Volume 3 November 2013
Your Digital Footprint
We all use caution when thinking about how actions or words might affect our personal and professional reputations. But do we use as much caution as we should online? According to the EGUSD Digital Citizenship Blog, "A digital footprint is all of the information online about a person either posted by that person or others, intentionally or unintentionally." It is important as educators that we consider our digital footprints, which requires monitoring and diligence on your part.
The content and tone of online interactions must be above reproach. We should not post about students, parents, or our schools in a manner that could draw criticism. This has been a challenge since the onset of social media. Recently, teachers around the country that have found themselves in hot water over social networking interactions. NEA took on this issue in an article titled "Social Networking Nightmares". While the first few cases in the article seem extreme, keep reading. We all know people who post a comment that seems innocuous, but in fact, it may come back to haunt them. Though teachers with permanent status have more protections than probationary teachers, you must still be careful. Remember that probationary teachers can be non-reelected and a cause is not required. See our Social Networking Handout for some suggested guidelines (see column to the right).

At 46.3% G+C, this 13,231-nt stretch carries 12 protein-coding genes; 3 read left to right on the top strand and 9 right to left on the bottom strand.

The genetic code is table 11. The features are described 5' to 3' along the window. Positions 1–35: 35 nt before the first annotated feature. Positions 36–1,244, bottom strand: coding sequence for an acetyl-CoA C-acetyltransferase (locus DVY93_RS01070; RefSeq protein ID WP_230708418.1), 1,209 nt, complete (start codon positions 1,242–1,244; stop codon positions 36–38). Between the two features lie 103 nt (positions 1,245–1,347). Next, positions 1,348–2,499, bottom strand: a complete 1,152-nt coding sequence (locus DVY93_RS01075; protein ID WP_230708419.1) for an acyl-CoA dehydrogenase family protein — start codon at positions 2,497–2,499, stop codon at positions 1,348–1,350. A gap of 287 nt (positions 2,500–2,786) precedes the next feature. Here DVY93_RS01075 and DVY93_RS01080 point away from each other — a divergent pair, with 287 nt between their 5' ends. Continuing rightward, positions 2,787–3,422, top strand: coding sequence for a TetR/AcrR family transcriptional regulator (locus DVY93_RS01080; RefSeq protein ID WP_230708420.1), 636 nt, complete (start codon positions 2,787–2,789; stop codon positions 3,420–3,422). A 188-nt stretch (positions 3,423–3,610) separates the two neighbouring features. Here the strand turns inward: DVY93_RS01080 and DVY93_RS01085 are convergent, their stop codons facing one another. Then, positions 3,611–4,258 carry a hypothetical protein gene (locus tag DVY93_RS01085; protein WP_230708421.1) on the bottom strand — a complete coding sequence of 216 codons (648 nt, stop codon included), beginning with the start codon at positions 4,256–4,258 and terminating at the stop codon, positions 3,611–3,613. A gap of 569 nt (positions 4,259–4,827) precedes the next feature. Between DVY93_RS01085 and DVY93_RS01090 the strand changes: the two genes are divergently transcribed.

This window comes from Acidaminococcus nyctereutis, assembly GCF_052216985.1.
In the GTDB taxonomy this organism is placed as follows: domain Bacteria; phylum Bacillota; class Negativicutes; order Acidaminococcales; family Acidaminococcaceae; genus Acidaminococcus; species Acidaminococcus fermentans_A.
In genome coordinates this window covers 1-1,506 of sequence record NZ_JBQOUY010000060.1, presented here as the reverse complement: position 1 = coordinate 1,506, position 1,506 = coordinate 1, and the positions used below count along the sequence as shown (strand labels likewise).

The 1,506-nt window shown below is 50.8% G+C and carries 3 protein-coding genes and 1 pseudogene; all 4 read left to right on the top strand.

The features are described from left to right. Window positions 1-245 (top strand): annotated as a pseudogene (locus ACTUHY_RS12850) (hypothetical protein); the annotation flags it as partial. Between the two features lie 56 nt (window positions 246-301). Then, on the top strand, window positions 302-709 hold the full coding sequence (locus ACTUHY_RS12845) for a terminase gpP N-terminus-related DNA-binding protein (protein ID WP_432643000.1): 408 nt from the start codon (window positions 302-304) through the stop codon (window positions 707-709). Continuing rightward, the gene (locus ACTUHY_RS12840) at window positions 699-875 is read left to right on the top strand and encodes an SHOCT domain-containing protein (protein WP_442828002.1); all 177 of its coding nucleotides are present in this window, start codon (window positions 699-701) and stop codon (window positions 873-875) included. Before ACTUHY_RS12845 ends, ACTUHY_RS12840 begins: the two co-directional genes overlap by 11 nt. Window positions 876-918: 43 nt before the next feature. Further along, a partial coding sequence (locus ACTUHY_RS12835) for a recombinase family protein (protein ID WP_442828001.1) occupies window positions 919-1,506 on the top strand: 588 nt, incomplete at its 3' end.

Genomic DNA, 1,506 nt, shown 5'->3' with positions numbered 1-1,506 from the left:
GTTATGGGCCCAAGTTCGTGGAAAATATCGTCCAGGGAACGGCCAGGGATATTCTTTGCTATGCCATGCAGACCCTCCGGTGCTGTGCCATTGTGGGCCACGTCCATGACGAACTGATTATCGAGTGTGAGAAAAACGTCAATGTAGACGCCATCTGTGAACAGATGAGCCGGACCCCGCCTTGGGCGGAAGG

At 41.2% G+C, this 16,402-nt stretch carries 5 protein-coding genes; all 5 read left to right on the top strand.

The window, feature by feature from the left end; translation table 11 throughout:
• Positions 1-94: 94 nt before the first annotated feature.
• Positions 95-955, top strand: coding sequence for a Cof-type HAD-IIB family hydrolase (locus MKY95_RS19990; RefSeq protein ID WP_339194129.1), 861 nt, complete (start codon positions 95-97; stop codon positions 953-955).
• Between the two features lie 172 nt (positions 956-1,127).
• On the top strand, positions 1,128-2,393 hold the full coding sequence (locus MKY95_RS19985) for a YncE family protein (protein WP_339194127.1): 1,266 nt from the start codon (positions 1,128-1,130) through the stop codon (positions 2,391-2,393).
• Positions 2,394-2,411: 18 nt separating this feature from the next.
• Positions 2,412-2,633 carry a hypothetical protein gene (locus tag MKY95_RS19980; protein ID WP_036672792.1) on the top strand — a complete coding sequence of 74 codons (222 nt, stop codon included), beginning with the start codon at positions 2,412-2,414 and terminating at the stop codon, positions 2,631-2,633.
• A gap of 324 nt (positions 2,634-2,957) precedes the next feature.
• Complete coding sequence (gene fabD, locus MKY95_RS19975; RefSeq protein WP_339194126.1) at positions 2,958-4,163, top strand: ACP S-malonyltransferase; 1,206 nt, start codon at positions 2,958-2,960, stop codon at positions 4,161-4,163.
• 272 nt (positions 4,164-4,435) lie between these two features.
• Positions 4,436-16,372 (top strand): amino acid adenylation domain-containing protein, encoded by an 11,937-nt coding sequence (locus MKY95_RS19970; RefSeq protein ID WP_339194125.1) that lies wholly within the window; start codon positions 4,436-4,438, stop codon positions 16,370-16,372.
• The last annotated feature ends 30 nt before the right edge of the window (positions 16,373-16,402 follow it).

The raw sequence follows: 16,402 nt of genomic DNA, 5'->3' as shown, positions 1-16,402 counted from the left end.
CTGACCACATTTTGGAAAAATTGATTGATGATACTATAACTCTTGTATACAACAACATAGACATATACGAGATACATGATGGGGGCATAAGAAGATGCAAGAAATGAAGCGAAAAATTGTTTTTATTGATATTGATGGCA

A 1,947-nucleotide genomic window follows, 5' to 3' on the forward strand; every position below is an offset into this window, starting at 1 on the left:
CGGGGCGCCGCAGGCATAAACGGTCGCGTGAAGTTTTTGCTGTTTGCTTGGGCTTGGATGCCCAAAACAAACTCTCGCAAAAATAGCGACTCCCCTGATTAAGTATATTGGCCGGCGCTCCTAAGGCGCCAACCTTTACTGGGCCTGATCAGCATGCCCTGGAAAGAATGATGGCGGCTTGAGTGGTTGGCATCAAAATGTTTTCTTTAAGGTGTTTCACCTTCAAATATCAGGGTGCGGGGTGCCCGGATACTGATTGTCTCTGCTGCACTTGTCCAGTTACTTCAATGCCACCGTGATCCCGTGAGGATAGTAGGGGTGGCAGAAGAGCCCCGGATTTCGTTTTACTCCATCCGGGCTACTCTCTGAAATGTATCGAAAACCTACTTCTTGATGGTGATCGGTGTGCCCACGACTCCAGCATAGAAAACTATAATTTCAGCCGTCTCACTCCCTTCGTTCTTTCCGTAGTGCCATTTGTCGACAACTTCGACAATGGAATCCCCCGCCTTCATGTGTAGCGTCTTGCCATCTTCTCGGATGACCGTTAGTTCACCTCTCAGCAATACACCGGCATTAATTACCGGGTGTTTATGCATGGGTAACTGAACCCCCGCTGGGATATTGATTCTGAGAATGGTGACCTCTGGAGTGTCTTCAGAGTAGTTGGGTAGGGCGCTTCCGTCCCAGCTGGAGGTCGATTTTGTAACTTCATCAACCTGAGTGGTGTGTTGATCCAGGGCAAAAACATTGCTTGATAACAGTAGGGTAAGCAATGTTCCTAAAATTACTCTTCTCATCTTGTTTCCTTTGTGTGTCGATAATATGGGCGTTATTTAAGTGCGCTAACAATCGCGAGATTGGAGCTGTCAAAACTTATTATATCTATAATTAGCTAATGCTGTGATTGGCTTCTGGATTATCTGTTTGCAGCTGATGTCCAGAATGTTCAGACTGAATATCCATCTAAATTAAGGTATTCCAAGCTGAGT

Teachers do have First Amendment rights of free speech. However, this right has been tested in cases that disrupt the learning environment or breach confidentiality. Therefore, it is important for us to be responsible for our online actions. Remember, nothing online is truly private!
As an added resource check out the EGUSD Digital Citizenship Blog. While the intended audience is students, it is still a great resource for educators as well.